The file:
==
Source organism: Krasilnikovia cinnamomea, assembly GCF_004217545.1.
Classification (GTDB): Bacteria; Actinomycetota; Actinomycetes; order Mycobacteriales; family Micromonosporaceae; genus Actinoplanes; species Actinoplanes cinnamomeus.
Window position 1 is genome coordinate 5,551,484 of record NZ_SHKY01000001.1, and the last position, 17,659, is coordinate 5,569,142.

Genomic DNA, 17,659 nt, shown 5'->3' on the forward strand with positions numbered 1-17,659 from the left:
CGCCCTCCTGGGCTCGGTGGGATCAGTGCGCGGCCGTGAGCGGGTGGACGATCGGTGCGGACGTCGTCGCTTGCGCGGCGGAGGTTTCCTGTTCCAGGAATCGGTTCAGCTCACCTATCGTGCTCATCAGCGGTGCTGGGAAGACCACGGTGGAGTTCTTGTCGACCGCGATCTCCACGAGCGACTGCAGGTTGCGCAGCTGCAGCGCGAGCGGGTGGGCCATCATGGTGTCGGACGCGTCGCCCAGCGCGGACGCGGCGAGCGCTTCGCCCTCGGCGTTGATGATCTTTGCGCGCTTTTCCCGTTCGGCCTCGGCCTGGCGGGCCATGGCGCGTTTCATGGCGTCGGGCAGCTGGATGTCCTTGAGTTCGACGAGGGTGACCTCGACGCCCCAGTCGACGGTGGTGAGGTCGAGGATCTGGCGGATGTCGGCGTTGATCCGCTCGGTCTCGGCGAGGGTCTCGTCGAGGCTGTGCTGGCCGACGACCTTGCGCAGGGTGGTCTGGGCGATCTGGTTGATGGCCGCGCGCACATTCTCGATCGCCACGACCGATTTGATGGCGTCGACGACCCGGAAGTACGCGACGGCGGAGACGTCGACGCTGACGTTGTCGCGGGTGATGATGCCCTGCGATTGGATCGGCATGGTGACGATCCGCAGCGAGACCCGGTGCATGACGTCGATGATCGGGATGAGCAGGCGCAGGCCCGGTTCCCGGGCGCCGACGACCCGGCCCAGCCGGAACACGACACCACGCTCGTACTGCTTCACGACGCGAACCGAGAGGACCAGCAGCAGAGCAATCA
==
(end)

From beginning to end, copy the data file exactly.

Source organism: Krasilnikovia cinnamomea, assembly GCF_004217545.1.
Classification (GTDB): Bacteria; Actinomycetota; Actinomycetes; order Mycobacteriales; family Micromonosporaceae; genus Actinoplanes; species Actinoplanes cinnamomeus.
Window position 1 is genome coordinate 5,551,484 of record NZ_SHKY01000001.1, and the last position, 17,659, is coordinate 5,569,142.

Genomic DNA, 17,659 nt, shown 5'->3' on the forward strand with positions numbered 1-17,659 from the left:
CGCCCTCCTGGGCTCGGTGGGATCAGTGCGCGGCCGTGAGCGGGTGGACGATCGGTGCGGACGTCGTCGCTTGCGCGGCGGAGGTTTCCTGTTCCAGGAATCGGTTCAGCTCACCTATCGTGCTCATCAGCGGTGCTGGGAAGACCACGGTGGAGTTCTTGTCGACCGCGATCTCCACGAGCGACTGCAGGTTGCGCAGCTGCAGCGCGAGCGGGTGGGCCATCATGGTGTCGGACGCGTCGCCCAGCGCGGACGCGGCGAGCGCTTCGCCCTCGGCGTTGATGATCTTTGCGCGCTTTTCCCGTTCGGCCTCGGCCTGGCGGGCCATGGCGCGTTTCATGGCGTCGGGCAGCTGGATGTCCTTGAGTTCGACGAGGGTGACCTCGACGCCCCAGTCGACGGTGGTGAGGTCGAGGATCTGGCGGATGTCGGCGTTGATCCGCTCGGTCTCGGCGAGGGTCTCGTCGAGGCTGTGCTGGCCGACGACCTTGCGCAGGGTGGTCTGGGCGATCTGGTTGATGGCCGCGCGCACATTCTCGATCGCCACGACCGATTTGATGGCGTCGACGACCCGGAAGTACGCGACGGCGGAGACGTCGACGCTGACGTTGTCGCGGGTGATGATGCCCTGCGATTGGATCGGCATGGTGACGATCCGCAGCGAGACCCGGTGCATGACGTCGATGATCGGGATGAGCAGGCGCAGGCCCGGTTCCCGGGCGCCGACGACCCGGCCCAGCCGGAACACGACACCACGCTCGTACTGCTTCACGACGCGAACCGAGAGGACCAGCAGCAGAGCAATCA